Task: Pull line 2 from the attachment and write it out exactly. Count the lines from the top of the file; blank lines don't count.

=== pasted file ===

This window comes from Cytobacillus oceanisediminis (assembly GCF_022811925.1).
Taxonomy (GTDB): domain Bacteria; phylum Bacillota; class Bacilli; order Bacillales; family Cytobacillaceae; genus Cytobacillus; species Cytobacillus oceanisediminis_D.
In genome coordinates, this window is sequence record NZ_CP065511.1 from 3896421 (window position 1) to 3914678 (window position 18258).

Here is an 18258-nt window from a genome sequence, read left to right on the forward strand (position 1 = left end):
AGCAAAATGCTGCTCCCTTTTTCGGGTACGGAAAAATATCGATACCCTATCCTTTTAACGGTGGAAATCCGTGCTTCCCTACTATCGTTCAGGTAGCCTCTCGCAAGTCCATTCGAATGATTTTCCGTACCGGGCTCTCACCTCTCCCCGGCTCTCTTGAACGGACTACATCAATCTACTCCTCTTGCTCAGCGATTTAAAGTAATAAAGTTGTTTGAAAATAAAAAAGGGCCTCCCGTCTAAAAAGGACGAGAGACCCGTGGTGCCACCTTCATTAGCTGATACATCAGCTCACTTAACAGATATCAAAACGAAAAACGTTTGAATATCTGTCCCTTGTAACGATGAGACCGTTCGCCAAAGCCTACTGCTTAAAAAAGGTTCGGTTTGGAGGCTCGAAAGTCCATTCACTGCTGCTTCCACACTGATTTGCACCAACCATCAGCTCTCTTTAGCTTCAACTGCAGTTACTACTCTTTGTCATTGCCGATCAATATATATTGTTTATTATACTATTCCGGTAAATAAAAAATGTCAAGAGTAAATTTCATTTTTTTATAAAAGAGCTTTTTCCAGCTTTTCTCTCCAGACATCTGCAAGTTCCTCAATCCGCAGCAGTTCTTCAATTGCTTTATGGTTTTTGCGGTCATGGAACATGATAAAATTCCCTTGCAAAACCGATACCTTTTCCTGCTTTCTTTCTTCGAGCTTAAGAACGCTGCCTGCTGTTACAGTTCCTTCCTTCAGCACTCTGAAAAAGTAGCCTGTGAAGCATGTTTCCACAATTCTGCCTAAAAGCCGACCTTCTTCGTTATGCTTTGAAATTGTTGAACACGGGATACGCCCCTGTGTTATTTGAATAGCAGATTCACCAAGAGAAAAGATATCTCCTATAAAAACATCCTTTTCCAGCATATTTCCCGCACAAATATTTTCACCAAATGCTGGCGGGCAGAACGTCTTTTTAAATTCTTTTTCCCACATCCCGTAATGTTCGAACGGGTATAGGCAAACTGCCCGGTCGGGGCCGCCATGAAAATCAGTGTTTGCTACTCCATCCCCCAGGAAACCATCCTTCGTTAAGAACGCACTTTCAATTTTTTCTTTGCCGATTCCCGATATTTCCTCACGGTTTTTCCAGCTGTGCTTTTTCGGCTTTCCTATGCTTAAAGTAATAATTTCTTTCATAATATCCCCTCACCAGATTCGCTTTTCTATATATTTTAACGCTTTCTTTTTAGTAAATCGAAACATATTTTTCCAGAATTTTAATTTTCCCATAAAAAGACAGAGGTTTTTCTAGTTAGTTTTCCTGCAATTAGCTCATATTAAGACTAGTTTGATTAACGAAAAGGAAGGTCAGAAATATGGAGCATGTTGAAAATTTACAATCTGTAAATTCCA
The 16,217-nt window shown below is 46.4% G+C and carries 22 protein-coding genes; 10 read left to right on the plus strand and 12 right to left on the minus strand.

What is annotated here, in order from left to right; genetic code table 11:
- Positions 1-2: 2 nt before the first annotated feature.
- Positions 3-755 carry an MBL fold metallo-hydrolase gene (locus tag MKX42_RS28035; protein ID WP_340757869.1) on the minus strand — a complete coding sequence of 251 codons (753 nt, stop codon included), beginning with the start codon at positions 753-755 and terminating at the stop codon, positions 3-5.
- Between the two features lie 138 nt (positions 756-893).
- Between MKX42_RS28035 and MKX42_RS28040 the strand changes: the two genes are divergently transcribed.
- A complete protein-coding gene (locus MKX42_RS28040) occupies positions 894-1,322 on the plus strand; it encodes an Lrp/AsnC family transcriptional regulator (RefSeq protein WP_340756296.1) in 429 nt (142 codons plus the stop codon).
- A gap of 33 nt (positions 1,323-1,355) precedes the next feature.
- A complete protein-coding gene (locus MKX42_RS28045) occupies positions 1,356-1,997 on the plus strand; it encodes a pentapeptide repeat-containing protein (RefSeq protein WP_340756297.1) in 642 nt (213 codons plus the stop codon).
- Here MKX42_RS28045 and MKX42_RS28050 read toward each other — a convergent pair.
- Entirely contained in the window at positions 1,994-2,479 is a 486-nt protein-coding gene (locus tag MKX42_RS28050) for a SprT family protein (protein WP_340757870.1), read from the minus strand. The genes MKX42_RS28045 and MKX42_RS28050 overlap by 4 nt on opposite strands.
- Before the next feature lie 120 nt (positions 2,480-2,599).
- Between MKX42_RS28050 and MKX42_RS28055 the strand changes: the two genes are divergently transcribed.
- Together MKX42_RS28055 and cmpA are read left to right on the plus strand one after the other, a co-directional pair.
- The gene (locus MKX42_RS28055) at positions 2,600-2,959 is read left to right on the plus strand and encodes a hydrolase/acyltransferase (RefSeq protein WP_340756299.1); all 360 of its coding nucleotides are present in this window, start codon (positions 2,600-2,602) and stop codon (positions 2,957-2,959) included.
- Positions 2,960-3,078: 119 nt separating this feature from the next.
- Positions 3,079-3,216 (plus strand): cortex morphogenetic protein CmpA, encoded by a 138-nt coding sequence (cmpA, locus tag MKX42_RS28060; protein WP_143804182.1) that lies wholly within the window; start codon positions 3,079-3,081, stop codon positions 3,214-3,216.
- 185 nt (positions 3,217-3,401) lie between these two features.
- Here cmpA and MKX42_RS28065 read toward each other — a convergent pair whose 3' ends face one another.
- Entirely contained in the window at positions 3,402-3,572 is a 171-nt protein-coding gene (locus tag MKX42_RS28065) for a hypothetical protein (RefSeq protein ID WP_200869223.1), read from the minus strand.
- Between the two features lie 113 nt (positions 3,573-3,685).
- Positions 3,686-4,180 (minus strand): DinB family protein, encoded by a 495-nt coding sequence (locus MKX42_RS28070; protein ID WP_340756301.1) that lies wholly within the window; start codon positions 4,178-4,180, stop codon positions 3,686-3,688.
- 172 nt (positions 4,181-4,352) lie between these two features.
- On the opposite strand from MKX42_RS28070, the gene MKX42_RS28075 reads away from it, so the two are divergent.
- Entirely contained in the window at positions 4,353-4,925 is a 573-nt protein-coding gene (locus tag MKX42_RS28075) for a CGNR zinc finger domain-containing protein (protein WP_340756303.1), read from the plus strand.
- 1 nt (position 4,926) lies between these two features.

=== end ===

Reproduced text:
Taxonomy (GTDB): domain Bacteria; phylum Bacillota; class Bacilli; order Bacillales; family Cytobacillaceae; genus Cytobacillus; species Cytobacillus oceanisediminis_D.